Robert Mitchell, a partner in the Vorys Cincinnati office and a member of the litigation group, was quoted in a Law360 story about a pair of cases under review by the California Supreme Court. The cases are related to whether companies should be held liable for asbestos-related injuries to people whose exposure to the substance was secondhand.
The story states:
“The question of whether premises owners and product makers face different liability for secondary exposure to family members of those who worked at their facilities or with their products — if they face liability at all — has been controversial, and attorneys say that the California Supreme Court's views could be especially influential, as the state's large size has always made it a jurisdiction that attorneys have looked to for guidance on tort cases, attorneys say.
‘Everyone who practices in asbestos litigation actively has their attention focused on California," said Robert Mitchell of Vorys Sater Seymour and Pease LLP. "Their appellate rulings tend to be influential throughout the country.’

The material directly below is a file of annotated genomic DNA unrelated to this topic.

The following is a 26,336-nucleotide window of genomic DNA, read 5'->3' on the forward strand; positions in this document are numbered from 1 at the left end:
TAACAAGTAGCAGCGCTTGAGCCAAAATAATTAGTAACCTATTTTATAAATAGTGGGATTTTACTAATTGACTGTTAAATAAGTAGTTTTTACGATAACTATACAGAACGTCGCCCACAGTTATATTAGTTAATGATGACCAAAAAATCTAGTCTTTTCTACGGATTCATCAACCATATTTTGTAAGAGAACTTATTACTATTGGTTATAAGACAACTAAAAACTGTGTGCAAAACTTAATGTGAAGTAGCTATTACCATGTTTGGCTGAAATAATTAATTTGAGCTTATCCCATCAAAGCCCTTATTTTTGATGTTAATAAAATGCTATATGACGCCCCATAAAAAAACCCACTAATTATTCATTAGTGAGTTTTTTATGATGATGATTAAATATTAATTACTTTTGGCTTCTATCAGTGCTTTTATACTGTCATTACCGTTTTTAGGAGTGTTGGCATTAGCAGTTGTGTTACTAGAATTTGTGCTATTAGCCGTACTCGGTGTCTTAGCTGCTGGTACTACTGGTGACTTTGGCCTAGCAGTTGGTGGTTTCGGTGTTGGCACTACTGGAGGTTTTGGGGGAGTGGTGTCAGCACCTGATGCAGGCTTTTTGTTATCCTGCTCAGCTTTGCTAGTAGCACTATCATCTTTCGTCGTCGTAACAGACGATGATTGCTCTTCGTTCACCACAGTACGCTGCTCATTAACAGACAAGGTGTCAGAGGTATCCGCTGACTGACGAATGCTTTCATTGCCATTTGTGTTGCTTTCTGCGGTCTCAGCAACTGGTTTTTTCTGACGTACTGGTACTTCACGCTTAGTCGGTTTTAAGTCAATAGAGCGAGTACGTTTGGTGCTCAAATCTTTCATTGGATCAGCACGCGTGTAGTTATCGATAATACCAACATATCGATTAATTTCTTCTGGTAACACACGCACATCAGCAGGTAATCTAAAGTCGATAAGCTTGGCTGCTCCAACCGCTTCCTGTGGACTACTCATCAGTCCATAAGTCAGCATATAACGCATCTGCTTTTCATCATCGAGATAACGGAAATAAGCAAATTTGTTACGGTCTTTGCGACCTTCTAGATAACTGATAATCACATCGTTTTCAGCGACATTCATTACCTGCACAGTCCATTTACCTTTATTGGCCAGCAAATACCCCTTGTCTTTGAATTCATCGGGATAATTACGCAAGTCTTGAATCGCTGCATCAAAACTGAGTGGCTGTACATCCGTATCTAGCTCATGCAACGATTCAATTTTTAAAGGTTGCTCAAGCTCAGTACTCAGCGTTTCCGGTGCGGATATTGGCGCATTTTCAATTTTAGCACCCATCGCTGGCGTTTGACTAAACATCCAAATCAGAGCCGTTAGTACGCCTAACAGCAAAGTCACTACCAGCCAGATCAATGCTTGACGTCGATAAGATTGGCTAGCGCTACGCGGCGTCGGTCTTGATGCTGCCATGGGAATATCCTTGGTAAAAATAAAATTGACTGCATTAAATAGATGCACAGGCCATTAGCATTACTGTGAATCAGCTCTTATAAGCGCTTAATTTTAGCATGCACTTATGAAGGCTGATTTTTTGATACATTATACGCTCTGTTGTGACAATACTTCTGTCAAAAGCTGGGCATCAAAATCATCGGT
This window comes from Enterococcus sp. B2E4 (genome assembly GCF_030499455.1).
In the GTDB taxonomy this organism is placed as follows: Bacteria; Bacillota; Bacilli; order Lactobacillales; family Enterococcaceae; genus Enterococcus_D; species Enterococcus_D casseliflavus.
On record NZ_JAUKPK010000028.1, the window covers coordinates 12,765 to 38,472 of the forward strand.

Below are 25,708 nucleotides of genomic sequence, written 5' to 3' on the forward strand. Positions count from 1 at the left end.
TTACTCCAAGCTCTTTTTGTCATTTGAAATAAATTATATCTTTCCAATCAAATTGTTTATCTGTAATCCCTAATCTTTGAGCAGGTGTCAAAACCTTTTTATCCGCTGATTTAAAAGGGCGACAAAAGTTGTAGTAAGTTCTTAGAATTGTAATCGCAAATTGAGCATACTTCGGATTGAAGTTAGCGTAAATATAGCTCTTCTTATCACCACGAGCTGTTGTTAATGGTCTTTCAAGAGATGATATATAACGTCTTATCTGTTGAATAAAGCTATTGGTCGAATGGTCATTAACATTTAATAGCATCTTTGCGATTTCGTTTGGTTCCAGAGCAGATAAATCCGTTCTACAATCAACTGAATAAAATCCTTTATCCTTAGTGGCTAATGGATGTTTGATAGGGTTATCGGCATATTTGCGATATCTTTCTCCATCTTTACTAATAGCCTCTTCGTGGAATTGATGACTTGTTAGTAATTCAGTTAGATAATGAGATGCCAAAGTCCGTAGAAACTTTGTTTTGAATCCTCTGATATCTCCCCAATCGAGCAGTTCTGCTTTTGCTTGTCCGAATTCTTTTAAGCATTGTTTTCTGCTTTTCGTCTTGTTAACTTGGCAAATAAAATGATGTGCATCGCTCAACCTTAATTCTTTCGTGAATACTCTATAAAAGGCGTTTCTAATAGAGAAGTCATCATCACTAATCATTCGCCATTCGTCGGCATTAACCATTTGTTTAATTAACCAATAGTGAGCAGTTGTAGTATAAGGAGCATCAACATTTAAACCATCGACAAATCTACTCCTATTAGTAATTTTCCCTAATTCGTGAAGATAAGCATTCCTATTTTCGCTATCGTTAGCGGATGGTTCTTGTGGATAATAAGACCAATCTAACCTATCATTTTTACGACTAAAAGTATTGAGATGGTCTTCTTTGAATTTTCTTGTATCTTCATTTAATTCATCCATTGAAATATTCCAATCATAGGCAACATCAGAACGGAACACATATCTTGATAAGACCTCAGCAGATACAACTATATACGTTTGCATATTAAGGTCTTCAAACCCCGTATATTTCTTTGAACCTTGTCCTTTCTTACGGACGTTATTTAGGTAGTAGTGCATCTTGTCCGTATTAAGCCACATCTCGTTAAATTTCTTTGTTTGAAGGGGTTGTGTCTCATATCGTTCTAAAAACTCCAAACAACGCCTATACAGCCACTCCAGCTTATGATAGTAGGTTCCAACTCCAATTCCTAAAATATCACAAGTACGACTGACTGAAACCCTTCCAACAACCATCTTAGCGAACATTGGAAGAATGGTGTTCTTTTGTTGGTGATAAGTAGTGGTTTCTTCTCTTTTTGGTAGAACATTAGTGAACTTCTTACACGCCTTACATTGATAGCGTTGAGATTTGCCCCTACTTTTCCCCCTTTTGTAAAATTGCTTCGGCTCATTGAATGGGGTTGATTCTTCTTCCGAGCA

The California Supreme Court agreed in August to consider two lower court decisions that came to different conclusions about whether a business owes a duty to those it did not have a direct relationship with. One of the cases, Kesner v. Superior Court, involved a suit against a product maker, and the other case, Haver v. BNSF Railway Co., involved a premises owner.”
To read the entire story, visit the Law360 website. (Subscription may be required).